‘Breast Screening Decisions’ Helps You Make A Plan For Mammograms

‘Breast Screening Decisions’ Helps You Make A Plan For Mammograms

There are four different sets of guidelines on when you should start getting mammograms and how often you need them — and they disagree with each other. A tool called Breast Screening Decisions can help low-risk women figure out what schedule is best.

Mammogram decisions are tricky because more women will get a false-positive result (saying they have cancer when they really don’t) than accurate positives. This can lead to more testing and potentially to chemotherapy or surgery that wasn’t needed. On the other hand, skipping mammograms means you won’t have the ability to detect cancer in its earliest stages.

Many groups, including the US Preventive Services Task Force, say that the best approach is to talk to your doctor about what is right for you. The Breast Screening Decisions tool helps you figure out where to start that discussion. You answer some questions about your risk (How many of your relatives have had breast cancer? At what age did you have your first child?) and it guides you through some things to consider.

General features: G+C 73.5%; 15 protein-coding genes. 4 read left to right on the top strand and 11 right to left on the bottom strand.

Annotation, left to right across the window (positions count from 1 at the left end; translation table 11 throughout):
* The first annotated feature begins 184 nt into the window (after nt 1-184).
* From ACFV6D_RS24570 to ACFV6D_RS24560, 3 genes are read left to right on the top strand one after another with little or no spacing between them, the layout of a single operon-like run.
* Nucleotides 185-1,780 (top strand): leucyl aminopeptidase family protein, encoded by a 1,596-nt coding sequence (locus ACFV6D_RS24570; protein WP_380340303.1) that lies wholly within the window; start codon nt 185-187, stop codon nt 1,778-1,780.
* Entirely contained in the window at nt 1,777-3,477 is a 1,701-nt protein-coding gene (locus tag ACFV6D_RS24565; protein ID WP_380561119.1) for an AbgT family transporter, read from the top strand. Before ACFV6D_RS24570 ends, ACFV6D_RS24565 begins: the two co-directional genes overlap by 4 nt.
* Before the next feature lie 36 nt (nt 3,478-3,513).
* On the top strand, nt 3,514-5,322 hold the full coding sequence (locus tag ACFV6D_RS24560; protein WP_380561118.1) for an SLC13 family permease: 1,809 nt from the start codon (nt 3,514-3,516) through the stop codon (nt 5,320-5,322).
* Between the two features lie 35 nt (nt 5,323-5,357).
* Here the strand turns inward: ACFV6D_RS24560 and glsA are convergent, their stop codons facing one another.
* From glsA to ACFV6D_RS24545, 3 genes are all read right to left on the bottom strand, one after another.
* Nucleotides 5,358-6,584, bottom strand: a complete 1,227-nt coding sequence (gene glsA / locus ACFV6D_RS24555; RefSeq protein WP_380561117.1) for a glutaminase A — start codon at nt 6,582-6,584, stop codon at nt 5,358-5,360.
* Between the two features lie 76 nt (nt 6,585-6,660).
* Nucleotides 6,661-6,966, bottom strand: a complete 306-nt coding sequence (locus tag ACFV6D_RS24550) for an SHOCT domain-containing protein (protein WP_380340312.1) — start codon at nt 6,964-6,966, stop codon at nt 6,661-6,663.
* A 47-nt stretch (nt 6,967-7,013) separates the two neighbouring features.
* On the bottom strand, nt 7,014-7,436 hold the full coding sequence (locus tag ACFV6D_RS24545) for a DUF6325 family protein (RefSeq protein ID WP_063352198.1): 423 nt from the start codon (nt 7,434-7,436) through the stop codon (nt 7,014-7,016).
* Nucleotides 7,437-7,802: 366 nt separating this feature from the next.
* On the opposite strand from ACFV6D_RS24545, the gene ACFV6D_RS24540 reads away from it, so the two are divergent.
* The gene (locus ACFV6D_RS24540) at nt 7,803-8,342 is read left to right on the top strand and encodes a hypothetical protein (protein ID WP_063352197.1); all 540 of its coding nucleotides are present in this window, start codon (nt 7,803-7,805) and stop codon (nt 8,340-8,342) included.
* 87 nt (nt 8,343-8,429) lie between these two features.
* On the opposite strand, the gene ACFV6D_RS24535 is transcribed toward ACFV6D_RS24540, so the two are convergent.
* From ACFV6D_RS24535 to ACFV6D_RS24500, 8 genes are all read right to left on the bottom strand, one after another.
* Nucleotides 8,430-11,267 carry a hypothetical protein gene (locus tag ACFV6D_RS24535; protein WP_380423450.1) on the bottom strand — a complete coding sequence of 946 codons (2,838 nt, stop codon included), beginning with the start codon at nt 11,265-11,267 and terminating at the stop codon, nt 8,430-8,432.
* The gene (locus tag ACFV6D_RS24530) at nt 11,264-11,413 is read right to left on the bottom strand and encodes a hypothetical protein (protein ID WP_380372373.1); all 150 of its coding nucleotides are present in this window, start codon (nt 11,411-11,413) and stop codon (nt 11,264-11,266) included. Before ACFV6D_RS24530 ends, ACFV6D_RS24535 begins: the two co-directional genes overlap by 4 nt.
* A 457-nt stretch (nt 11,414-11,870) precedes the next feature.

For example, it gives visual representations of your false-positive and false-negative rates, like in the screenshot above. It also compares your likelihood of dying of breast cancer versus other diseases under different screening schedules.

At the end of the process, it asks your thoughts on statements like “I’m willing to do anything to detect breast cancer as early as possible” and “I only want to have mammograms if I am at high risk for breast cancer.” Then it gives you a printable summary of all of the information that the tool gave you, customised to your risk.

My only gripe is that it doesn’t answer the question: the summary doesn’t say which, if any, of the existing guidelines are a good fit for you. The printout just displays your answers to the opinion questions rather than trying to tell you what your opinions mean. But that’s sort of the point: to get the real answer, you’ll have to talk to your doctor.

Breast Screening Decisions via NPR